Hazardous medications are agents that can pose toxicities, such as organ damage and reproductive risks. Chemotherapy agents are clearly hazardous. However, other commonly encountered medications may pose hazardous risks. All healthcare professionals should have solid knowledge of potentially hazardous medications and how to properly handle them.

Education Category: Management
Release Date: 03/01/2023
Expiration Date: 02/28/2026

Table of Contents


This course is designed for members of the healthcare team involved in receiving, handling, and administering hazardous medications.

Accreditations & Approvals

In support of improving patient care, NetCE is jointly accredited by the Accreditation Council for Continuing Medical Education (ACCME), the Accreditation Council for Pharmacy Education (ACPE), and the American Nurses Credentialing Center (ANCC), to provide continuing education for the healthcare team. NetCE is accredited by the International Accreditors for Continuing Education and Training (IACET). NetCE complies with the ANSI/IACET Standard, which is recognized internationally as a standard of excellence in instructional practices. As a result of this accreditation, NetCE is authorized to issue the IACET CEU.

Designations of Credit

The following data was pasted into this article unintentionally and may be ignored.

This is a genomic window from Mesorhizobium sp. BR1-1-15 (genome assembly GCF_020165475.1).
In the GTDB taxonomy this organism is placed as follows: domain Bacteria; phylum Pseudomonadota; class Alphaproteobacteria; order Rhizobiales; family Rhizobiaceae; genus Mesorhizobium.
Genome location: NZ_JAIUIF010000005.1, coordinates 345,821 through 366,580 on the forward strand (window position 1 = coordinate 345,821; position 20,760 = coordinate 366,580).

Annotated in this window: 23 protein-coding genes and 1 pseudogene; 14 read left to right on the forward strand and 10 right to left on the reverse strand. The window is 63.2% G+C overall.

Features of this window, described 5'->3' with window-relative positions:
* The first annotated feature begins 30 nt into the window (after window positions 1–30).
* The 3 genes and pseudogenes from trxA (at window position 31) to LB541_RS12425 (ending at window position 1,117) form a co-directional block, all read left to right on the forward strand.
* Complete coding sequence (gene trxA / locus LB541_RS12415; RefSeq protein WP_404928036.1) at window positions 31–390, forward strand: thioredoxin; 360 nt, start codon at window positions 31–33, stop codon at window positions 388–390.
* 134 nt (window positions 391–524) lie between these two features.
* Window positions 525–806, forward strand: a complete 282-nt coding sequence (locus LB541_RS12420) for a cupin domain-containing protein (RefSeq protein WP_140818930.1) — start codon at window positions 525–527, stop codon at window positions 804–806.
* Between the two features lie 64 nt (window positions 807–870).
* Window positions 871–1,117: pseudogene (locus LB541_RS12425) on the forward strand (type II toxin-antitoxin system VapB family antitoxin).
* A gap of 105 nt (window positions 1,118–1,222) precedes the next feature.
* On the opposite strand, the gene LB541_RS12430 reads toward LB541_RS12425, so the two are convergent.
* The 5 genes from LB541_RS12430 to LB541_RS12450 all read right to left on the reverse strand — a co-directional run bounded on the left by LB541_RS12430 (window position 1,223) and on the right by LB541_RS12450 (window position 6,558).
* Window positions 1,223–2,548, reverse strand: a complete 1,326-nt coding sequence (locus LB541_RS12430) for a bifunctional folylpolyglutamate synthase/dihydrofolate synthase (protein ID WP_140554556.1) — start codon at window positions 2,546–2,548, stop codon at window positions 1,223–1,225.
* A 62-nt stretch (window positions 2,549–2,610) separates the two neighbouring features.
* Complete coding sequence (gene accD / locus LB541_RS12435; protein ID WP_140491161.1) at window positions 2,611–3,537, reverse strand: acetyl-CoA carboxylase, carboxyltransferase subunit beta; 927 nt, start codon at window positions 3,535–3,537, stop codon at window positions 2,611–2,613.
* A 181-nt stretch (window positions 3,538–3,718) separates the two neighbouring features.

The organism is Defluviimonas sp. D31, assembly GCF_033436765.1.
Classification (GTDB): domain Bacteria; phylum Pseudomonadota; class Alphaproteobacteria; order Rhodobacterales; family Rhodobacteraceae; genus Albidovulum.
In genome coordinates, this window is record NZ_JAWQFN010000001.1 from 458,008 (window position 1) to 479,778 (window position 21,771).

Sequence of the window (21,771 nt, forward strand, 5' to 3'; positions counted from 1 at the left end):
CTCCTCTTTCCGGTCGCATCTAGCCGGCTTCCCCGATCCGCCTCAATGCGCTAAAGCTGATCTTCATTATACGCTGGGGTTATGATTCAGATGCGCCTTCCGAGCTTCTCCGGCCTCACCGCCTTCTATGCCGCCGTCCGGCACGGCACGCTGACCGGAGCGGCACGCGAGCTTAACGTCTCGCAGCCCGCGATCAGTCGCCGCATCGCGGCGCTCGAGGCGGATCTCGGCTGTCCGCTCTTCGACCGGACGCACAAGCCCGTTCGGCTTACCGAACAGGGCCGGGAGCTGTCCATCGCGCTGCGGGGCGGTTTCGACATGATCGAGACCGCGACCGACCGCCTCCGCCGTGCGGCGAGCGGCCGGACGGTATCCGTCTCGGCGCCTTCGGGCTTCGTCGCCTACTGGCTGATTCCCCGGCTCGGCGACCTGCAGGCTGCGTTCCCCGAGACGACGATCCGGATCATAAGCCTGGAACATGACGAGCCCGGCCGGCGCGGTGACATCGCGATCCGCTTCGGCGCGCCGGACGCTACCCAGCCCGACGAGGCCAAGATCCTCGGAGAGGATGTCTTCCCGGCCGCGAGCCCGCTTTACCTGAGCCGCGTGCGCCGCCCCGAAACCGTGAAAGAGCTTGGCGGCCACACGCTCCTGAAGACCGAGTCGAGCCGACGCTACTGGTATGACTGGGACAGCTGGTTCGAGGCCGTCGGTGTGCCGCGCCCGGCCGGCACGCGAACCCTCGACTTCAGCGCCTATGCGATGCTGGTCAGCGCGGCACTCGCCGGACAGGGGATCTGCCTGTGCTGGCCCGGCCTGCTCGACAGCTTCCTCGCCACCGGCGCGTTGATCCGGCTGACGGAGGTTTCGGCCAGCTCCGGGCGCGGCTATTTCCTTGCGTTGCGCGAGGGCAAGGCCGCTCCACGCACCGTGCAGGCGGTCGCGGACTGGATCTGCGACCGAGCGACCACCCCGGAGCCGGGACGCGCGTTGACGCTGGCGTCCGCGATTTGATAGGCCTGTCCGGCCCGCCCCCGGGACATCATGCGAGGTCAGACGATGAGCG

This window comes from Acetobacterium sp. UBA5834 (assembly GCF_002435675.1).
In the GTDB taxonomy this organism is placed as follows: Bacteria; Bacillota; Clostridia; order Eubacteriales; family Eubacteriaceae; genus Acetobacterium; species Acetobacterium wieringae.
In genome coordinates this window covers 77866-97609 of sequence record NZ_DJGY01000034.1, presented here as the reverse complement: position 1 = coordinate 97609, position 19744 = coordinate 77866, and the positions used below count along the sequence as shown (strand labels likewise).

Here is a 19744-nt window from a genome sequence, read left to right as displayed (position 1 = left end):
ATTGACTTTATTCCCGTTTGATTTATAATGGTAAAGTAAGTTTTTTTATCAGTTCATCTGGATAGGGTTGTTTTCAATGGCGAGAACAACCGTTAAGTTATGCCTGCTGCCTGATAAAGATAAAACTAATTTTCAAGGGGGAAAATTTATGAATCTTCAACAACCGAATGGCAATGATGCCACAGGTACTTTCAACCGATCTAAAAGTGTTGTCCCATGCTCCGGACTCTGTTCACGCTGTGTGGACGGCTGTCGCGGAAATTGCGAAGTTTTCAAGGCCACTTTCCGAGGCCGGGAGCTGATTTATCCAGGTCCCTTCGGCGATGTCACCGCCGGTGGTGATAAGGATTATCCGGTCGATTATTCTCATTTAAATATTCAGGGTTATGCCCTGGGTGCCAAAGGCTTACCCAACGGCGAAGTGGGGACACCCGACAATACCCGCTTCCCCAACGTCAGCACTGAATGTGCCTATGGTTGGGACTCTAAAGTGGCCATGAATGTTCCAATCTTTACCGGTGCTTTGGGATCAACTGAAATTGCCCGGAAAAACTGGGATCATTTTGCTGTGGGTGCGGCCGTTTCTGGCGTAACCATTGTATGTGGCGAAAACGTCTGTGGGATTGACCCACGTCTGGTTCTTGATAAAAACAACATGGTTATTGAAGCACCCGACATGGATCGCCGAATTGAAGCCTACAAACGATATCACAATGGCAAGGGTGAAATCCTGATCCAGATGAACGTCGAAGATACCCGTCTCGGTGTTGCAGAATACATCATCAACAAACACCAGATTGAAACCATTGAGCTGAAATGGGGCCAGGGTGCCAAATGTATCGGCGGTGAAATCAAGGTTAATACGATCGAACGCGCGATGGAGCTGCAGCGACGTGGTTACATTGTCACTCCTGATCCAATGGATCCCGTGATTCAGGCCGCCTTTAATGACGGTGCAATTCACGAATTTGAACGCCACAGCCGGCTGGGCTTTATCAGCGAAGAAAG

This activity was planned by and for the healthcare team, and learners will receive 2.5 Interprofessional Continuing Education (IPCE) credit(s) for learning and change. NetCE designates this enduring material for a maximum of 2.5 AMA PRA Category 1 Credit(s)™. Physicians should claim only the credit commensurate with the extent of their participation in the activity. NetCE designates this continuing education activity for 2.5 ANCC contact hour(s). NetCE designates this continuing education activity for 3 hours for Alabama nurses. Successful completion of this CME activity, which includes participation in the evaluation component, enables the participant to earn up to 2.5 MOC points in the American Board of Internal Medicine's (ABIM) Maintenance of Certification (MOC) program. Participants will earn MOC points equivalent to the amount of CME credits claimed for the activity. It is the CME activity provider's responsibility to submit participant completion information to ACCME for the purpose of granting ABIM MOC credit. Completion of this course constitutes permission to share the completion data with ACCME. This activity has been approved for the American Board of Anesthesiology’s® (ABA) requirements for Part II: Lifelong Learning and Self-Assessment of the American Board of Anesthesiology’s (ABA) redesigned Maintenance of Certification in Anesthesiology Program® (MOCA®), known as MOCA 2.0®. Please consult the ABA website, www.theABA.org, for a list of all MOCA 2.0 requirements. Maintenance of Certification in Anesthesiology Program® and MOCA® are registered certification marks of the American Board of Anesthesiology®. MOCA 2.0® is a trademark of the American Board of Anesthesiology®. Successful completion of this CME activity, which includes participation in the evaluation component, enables the learner to earn credit toward the CME and/or Self-Assessment requirements of the American Board of Surgery's Continuous Certification program. It is the CME activity provider's responsibility to submit learner completion information to ACCME for the purpose of granting ABS credit. Through an agreement between the Accreditation Council for Continuing Medical Education and the Royal College of Physicians and Surgeons of Canada, medical practitioners participating in the Royal College MOC Program may record completion of accredited activities registered under the ACCME's "CME in Support of MOC" program in Section 3 of the Royal College's MOC Program. AACN Synergy CERP Category A. NetCE is authorized by IACET to offer 0.25 CEU(s) for this program.